The Light at the Bottom of the Reusable Bag
As someone who has reported on the devastating impacts of fast fashion, I remain convinced that renting is a step in the right direction, and an urgently needed one. Most of the researchers I spoke to agree. Velázquez-Martínez says that he thinks that even the most avid renter is greener than a fast fashion shopper. (He is having his students study the impacts of leasing fashion this semester, which may tell us conclusively.)
The reason for my confidence? Fashion’s biggest environmental crime lies in overproduction. Of the 3.3 billion tons of CO2 equivalents generated by the apparel industry every year, the majority are emitted while making more clothes, clothes that mostly end up in landfills long before their useful lives are over. Reducing the impact of industry is the most challenging part of tackling climate change; sharing clothes through rental platforms presents a simple and obvious solution.
Maureen Sullivan, chief operating officer of Rent the Runway, says via email, “The shared economy is now being widely adopted—both among our community and across the industry—reinforcing the power of the model as an enduring behavior and an inherently more sustainable way to live.” Renting is not inherently sustainable, as I’ve pointed out. But rental platforms could be far greener than they are, investing in renewable energy for warehouses, reducing packaging waste, and switching to wet cleaning wherever possible. Shoppers, meanwhile, can do their part to not turn rental services into fast fashion with a toxic dry cleaning habit. Sharing fashion, unlike fast fashion, can be as green as consumers and rental companies want it to be.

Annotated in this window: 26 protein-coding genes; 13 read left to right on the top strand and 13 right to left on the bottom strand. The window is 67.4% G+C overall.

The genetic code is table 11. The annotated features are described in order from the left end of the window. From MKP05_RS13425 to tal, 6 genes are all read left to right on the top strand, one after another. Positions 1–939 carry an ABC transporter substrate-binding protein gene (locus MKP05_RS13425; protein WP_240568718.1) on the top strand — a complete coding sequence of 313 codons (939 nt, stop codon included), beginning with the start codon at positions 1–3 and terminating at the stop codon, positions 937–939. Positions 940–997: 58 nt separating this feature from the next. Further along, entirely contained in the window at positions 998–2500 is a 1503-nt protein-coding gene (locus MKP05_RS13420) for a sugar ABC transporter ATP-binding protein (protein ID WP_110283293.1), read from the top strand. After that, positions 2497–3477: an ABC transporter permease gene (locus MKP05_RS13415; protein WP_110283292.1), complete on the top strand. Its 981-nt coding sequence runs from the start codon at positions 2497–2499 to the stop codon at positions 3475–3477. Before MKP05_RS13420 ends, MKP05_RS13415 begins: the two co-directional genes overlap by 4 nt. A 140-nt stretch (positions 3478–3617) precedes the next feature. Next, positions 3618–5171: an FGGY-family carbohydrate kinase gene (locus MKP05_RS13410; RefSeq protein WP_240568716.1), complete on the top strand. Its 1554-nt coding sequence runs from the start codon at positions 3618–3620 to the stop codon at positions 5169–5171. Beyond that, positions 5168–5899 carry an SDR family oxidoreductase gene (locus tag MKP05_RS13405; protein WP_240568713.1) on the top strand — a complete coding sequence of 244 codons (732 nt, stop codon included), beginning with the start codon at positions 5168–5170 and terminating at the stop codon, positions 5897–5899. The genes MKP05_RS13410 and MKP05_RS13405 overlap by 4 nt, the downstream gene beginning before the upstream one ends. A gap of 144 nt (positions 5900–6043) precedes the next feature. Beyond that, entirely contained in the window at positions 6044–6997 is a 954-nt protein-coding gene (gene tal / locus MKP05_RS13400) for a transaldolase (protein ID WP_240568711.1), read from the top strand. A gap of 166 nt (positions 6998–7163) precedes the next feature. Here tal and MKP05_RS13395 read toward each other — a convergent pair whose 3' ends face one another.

But rentable fashion contains one more environmental risk: that it will increase our appetite for clothes. Fashion rental platforms that own the clothes in circulation differ from true sharing economy platforms like, say, Airbnb or closet-swapping app Tulerie, where users own the inventory. According to Steven Curtis, a researcher at Sweden’s Lund University, companies like Rent the Runway are better described as access-based consumption platforms. This isn’t just petty semantics: “Research suggests that access-based consumption can induce more consumption as consumers have access to a greater selection of goods at a reduced price,” says Curtis. It’s called “share-washing.” Uber, for example, advertised itself as a way to share rides and curb car ownership; instead, it has been proven to discourage walking, bicycling, and public transportation use.
It remains to be seen whether the rise of rental companies persuades the few remaining non-fast fashion shoppers to start dressing less sustainably, dabbling in every (increasingly short-lived) trend. All of the researchers I spoke to agreed on one thing: Wearing what’s already in your closet is the most sustainable way to get dressed.